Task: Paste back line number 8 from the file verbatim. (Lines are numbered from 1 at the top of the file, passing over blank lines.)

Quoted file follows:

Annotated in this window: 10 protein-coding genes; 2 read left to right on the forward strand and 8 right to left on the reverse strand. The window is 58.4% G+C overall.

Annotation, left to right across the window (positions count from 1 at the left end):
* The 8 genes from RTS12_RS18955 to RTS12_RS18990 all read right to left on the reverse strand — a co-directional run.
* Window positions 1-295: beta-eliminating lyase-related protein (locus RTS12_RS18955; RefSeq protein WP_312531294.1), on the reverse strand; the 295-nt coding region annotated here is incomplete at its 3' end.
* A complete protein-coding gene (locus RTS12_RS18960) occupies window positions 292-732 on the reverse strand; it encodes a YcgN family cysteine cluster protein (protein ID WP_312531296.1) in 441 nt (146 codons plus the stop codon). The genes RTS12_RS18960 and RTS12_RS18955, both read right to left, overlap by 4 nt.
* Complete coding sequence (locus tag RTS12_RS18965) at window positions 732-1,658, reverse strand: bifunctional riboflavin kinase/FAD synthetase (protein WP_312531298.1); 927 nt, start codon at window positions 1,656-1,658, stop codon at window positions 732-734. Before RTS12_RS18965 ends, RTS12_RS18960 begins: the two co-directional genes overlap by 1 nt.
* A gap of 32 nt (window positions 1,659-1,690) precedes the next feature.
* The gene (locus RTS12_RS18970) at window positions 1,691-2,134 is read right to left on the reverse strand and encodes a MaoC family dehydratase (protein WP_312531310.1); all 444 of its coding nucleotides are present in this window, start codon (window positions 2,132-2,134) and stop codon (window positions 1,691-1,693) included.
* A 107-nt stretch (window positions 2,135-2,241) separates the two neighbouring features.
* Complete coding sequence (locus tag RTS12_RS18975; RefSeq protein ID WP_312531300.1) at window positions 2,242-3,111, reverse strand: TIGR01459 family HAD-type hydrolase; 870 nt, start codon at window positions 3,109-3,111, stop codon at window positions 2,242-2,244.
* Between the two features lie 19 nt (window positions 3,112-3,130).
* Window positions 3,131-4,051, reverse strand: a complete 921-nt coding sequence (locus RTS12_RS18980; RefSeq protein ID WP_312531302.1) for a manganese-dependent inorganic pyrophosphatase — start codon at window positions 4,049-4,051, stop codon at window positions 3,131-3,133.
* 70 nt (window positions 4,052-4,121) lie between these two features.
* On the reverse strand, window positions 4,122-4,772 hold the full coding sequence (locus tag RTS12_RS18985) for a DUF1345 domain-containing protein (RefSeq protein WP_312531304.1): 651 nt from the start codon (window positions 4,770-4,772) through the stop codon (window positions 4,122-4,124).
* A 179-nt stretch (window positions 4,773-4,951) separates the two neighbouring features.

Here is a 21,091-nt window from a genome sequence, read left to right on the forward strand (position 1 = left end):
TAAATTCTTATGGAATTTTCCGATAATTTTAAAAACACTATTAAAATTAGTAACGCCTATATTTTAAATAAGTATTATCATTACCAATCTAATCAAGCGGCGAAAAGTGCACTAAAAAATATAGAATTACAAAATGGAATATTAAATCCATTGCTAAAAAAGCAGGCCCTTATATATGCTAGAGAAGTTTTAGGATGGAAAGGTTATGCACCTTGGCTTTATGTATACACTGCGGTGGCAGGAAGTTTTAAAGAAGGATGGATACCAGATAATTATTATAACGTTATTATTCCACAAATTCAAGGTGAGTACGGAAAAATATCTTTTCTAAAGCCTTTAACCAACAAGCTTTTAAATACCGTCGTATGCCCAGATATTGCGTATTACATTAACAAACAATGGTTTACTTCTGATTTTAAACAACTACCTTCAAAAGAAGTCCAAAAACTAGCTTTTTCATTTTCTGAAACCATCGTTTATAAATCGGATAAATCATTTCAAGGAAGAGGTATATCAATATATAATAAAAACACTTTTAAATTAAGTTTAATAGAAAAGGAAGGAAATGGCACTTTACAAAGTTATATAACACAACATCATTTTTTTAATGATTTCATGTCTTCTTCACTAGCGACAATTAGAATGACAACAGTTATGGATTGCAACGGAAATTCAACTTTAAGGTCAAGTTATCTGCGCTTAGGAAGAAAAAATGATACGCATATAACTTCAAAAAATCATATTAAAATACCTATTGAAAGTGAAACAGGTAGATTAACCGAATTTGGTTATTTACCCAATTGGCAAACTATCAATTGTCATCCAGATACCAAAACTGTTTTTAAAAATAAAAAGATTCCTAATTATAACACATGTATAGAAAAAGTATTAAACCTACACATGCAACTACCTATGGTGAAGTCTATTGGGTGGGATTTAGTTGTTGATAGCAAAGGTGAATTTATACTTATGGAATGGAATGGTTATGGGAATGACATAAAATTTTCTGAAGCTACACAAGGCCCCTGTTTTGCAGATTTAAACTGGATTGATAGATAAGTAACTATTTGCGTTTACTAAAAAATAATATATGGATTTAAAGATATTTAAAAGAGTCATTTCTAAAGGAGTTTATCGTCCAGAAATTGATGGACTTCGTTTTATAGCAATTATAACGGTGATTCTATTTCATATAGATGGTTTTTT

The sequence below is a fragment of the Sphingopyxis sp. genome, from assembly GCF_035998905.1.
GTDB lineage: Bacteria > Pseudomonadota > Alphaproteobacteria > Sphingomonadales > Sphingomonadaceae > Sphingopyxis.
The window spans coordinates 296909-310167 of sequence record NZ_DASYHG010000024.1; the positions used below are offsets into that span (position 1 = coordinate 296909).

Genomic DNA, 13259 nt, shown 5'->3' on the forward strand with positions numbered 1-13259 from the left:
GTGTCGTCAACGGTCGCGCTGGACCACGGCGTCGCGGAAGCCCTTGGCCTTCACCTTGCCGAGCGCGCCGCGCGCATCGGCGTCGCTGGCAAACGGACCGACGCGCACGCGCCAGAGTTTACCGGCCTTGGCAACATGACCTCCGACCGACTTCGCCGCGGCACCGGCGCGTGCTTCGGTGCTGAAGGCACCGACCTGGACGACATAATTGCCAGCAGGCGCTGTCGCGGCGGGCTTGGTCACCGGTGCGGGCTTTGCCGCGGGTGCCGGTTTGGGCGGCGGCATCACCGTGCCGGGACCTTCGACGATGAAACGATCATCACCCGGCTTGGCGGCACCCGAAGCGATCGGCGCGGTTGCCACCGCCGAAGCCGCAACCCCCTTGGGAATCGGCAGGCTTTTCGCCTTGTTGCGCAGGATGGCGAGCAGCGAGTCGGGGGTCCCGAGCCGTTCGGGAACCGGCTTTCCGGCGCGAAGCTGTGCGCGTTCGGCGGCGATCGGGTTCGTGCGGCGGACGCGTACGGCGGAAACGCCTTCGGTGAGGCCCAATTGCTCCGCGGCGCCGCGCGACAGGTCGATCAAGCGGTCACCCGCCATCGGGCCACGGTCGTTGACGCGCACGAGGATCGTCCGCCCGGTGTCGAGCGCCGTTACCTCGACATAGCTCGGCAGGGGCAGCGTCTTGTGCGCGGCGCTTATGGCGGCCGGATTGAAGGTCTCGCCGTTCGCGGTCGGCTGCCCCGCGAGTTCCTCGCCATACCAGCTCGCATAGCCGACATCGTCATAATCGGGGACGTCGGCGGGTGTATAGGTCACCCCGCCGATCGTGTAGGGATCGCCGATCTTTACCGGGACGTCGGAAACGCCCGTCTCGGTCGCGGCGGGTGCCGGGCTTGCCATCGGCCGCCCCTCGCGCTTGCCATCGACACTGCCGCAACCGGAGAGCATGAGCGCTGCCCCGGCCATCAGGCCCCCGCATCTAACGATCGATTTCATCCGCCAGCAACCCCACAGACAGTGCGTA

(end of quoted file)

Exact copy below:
* The gene (locus RTS12_RS18970) at window positions 1,691-2,134 is read right to left on the reverse strand and encodes a MaoC family dehydratase (protein WP_312531310.1); all 444 of its coding nucleotides are present in this window, start codon (window positions 2,132-2,134) and stop codon (window positions 1,691-1,693) included.